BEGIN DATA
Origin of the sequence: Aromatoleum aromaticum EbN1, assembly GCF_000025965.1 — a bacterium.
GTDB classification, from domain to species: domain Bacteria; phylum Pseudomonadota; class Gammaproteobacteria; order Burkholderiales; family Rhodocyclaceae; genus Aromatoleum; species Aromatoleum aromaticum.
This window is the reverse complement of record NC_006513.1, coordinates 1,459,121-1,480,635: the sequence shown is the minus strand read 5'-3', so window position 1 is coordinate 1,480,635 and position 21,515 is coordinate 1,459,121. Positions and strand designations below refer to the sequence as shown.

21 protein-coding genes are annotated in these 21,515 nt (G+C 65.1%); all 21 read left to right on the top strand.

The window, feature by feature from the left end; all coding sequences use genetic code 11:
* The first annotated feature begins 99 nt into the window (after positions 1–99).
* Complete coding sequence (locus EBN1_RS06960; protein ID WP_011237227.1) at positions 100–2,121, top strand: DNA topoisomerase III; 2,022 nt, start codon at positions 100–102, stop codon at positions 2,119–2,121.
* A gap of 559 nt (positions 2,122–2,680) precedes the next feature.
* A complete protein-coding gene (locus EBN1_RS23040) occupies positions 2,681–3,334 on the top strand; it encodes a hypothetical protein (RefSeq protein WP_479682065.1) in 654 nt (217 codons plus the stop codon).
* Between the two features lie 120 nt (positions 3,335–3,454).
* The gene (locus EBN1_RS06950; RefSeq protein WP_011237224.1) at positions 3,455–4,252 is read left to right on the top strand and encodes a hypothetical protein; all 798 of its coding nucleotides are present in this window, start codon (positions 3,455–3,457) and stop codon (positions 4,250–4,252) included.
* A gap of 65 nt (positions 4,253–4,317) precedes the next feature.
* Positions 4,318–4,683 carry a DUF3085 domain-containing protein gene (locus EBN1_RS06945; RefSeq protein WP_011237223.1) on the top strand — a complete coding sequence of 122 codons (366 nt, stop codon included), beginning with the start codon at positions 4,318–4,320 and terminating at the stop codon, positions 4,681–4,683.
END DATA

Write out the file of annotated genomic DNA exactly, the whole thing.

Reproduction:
Origin of the sequence: Aromatoleum aromaticum EbN1, assembly GCF_000025965.1 — a bacterium.
GTDB classification, from domain to species: domain Bacteria; phylum Pseudomonadota; class Gammaproteobacteria; order Burkholderiales; family Rhodocyclaceae; genus Aromatoleum; species Aromatoleum aromaticum.
This window is the reverse complement of record NC_006513.1, coordinates 1,459,121-1,480,635: the sequence shown is the minus strand read 5'-3', so window position 1 is coordinate 1,480,635 and position 21,515 is coordinate 1,459,121. Positions and strand designations below refer to the sequence as shown.

21 protein-coding genes are annotated in these 21,515 nt (G+C 65.1%); all 21 read left to right on the top strand.

The window, feature by feature from the left end; all coding sequences use genetic code 11:
* The first annotated feature begins 99 nt into the window (after positions 1–99).
* Complete coding sequence (locus EBN1_RS06960; protein ID WP_011237227.1) at positions 100–2,121, top strand: DNA topoisomerase III; 2,022 nt, start codon at positions 100–102, stop codon at positions 2,119–2,121.
* A gap of 559 nt (positions 2,122–2,680) precedes the next feature.
* A complete protein-coding gene (locus EBN1_RS23040) occupies positions 2,681–3,334 on the top strand; it encodes a hypothetical protein (RefSeq protein WP_479682065.1) in 654 nt (217 codons plus the stop codon).
* Between the two features lie 120 nt (positions 3,335–3,454).
* The gene (locus EBN1_RS06950; RefSeq protein WP_011237224.1) at positions 3,455–4,252 is read left to right on the top strand and encodes a hypothetical protein; all 798 of its coding nucleotides are present in this window, start codon (positions 3,455–3,457) and stop codon (positions 4,250–4,252) included.
* A gap of 65 nt (positions 4,253–4,317) precedes the next feature.
* Positions 4,318–4,683 carry a DUF3085 domain-containing protein gene (locus EBN1_RS06945; RefSeq protein WP_011237223.1) on the top strand — a complete coding sequence of 122 codons (366 nt, stop codon included), beginning with the start codon at positions 4,318–4,320 and terminating at the stop codon, positions 4,681–4,683.